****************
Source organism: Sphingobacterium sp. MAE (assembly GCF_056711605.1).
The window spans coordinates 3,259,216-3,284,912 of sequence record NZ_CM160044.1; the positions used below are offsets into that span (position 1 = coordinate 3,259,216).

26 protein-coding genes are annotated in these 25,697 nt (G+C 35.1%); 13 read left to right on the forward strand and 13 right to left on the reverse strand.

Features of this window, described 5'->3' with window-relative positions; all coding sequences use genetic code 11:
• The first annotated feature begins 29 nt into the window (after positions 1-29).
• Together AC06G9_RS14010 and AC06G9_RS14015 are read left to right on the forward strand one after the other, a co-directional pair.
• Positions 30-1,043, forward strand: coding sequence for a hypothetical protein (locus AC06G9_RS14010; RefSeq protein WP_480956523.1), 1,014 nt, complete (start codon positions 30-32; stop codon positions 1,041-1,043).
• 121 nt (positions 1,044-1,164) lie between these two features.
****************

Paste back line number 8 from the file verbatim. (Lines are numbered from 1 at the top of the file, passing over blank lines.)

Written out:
• 121 nt (positions 1,044-1,164) lie between these two features.